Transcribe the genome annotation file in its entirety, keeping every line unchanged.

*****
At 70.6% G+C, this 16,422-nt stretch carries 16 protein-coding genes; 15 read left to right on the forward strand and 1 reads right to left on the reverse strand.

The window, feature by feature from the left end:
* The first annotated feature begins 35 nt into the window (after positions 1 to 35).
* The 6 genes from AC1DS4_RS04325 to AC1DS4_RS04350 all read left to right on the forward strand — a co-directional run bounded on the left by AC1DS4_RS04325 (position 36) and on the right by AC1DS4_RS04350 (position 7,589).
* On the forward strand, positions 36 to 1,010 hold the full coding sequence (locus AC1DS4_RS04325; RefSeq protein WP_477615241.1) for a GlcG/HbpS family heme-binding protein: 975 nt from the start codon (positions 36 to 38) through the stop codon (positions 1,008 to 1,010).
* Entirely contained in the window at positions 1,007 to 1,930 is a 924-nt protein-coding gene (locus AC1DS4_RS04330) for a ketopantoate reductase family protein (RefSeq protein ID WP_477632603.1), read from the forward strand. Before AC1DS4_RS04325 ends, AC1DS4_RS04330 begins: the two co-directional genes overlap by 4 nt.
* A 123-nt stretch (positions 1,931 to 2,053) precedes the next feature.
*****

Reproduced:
At 70.6% G+C, this 16,422-nt stretch carries 16 protein-coding genes; 15 read left to right on the forward strand and 1 reads right to left on the reverse strand.

The window, feature by feature from the left end:
* The first annotated feature begins 35 nt into the window (after positions 1 to 35).
* The 6 genes from AC1DS4_RS04325 to AC1DS4_RS04350 all read left to right on the forward strand — a co-directional run bounded on the left by AC1DS4_RS04325 (position 36) and on the right by AC1DS4_RS04350 (position 7,589).
* On the forward strand, positions 36 to 1,010 hold the full coding sequence (locus AC1DS4_RS04325; RefSeq protein WP_477615241.1) for a GlcG/HbpS family heme-binding protein: 975 nt from the start codon (positions 36 to 38) through the stop codon (positions 1,008 to 1,010).
* Entirely contained in the window at positions 1,007 to 1,930 is a 924-nt protein-coding gene (locus AC1DS4_RS04330) for a ketopantoate reductase family protein (RefSeq protein ID WP_477632603.1), read from the forward strand. Before AC1DS4_RS04325 ends, AC1DS4_RS04330 begins: the two co-directional genes overlap by 4 nt.
* A 123-nt stretch (positions 1,931 to 2,053) precedes the next feature.